The NYT has a story about how the good people of Chattanooga are using goats to control their kudzu. In addition to finding out that kudzu grows at a rate of a foot per day, the article has this bit of perspective:
Chattanooga is not the only city to seek a four-legged alternative to herbicides. For several years, Tallahassee, Fla., fought kudzu with sheep. Spartanburg, S.C., tried using goats, but stopped after they were stolen.Yeah, that would probably put a stop to things.
June 04, 2007
May 31, 2007
My friend Anna is traveling abroad this summer and I highly recommend her travel blog. A recent sample:
If you miss breakfast the next morning and try to order some french fries from the hotel kitchen, they'll shout 'Lazy girl! Lazy girl!' over and over at you, even if there are a lot of other people around. And you still won't get any fries.
Posted at 10:36
May 22, 2007
Google Hot Trends! Google can play with those other kids with their cool data visualizations and neat infoporn.
Except Google's definition of 'play' is to use pretty much the same application template they use for almost everything from Sitemaps to AdSense. Do people want to browse this type of casual information in the same way that they want to track their portfolios? Seems unlikely.
At least Google's conflation of 'simple' and 'staid' results in some unintended humor. The one element that breaks with the standard design is the 'Hotness' meter for each term. Somehow, the Trends folks got away with naming their Hotness levels: Mild, Medium, Spicy, On Fire and Volcanic. Which is pretty out there by Google standards.
Unfortunately, it also results in visuals like the following:
The fact that this is the only playful element on the entire page, makes the labeling seem that much more absurd.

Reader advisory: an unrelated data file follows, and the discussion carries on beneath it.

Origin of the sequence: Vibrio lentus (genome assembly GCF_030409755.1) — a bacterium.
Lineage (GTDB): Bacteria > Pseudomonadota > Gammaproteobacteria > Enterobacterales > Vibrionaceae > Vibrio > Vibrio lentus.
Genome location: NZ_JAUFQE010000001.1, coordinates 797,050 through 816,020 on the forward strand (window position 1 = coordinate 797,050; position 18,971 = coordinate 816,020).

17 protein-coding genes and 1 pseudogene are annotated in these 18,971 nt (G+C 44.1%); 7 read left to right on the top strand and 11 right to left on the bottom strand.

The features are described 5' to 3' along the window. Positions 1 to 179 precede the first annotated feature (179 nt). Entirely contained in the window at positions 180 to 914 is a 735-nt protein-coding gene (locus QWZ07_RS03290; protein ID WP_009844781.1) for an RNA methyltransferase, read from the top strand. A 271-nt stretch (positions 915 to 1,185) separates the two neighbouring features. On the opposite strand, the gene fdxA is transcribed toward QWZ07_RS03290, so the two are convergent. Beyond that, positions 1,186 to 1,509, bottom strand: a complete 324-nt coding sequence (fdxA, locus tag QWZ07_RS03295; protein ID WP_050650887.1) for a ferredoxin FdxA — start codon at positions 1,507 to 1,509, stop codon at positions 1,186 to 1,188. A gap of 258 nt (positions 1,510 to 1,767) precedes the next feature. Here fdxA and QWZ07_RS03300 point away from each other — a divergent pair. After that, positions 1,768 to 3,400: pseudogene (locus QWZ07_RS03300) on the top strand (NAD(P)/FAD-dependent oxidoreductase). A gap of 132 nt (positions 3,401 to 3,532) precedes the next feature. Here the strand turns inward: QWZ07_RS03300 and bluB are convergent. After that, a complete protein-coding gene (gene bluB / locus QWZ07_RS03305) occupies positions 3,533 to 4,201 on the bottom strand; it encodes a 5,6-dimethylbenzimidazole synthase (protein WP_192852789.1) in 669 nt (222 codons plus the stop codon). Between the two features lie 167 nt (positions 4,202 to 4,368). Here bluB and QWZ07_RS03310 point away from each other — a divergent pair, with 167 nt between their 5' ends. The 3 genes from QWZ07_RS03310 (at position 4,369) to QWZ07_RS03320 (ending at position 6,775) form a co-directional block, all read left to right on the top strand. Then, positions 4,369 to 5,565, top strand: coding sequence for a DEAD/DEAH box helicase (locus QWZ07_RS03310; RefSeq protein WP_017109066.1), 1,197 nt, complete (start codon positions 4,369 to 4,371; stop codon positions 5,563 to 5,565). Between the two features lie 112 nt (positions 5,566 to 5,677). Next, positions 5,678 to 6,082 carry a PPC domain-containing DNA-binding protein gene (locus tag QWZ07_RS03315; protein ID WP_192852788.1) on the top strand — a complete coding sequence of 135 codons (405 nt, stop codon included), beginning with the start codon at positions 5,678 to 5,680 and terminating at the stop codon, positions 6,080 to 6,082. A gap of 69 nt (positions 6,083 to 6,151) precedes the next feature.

Posted at 13:24
May 20, 2007
28 Weeks Later is a fine sequel to Danny Boyle's first zombie movie. In this one, the Americans have taken over Britain following the crisis of the undead depicted in 28 Days Later.
The mission of the US military is to establish a new society from within the safety of a Green Zone set up in London. And, as you would expect from such an allegorical premise, everything goes swimmingly and liberal democracy prevails.
Actually, not so much. One of my favorite shots occurs shortly after everything goes pear-shaped; it's close-up of Horatio Nelson's face and he looks unbelievably sad atop his lonesome pillar.
Speaking of Brits, the kids in the movie are played by actors Mackintosh Muggleton and Imogen Poots. I mean, honestly. How can you resist Muggleton & Poots.
It should be noted, this movie is scary. I screamed out loud at one point.
Bjork performed at the Shoreline Amphitheatre last night and, man, does she put on a show.
She comes out with a brass band of Icelandic ladies who are carrying samurai flags and is further accompanied by percussion, keyboards and some dude playing the latest in esoteric electronics.
And also there were lasers. The lasers were key. They didn't switch on until she played Army of Me. Once they did, I felt that maybe she was trying to warn off would-be alien invaders.
Set-wise, she played a sampling from the new album (I don't have a strong opinion on the new material). And a decent selection from the older stuff. The highlight for me was Hyper-ballad which goes on the list on Songs I Always Wanted to Hear Live and Finally Did (also on the list: New Order's Temptation, Pixies' Where is My Mind, Belle & Sebastian's Arab Strap).
Hyper-ballad was played super up-tempo and the electronics dude busted out the Reactable. The on-stage screens showed the various manipulations he was doing with the table-top synth. And while I can't really say what it added to the song acoustically, it certainly made the song seem more intense.
But really, Bjork sells that herself. She only played an hour-long set with a two-song encore. And while this is short, the lady leaves it all on stage. She went through multiple costume changes (I think she came out wearing felt intestines and ended up dressed in gold flake) and just belts out every song. Plus, she dances like a fiend and is so very cute and OMG! I WANT TO TAKE HER HOME SO MUCH!
Ahem. In conclusion, Bjork gives a great concert.
May 18, 2007
May 17, 2007
As the photographic record will show, I am a Transformers dork from way back in the day. (I think that's Crudtronicus I'm holding up.)
Despite this, I'd really not been following the hype about the upcoming Transformers movie. But the new trailer came out today and I have been converted. The flying robot doing the flip over the bridge is particularly hot.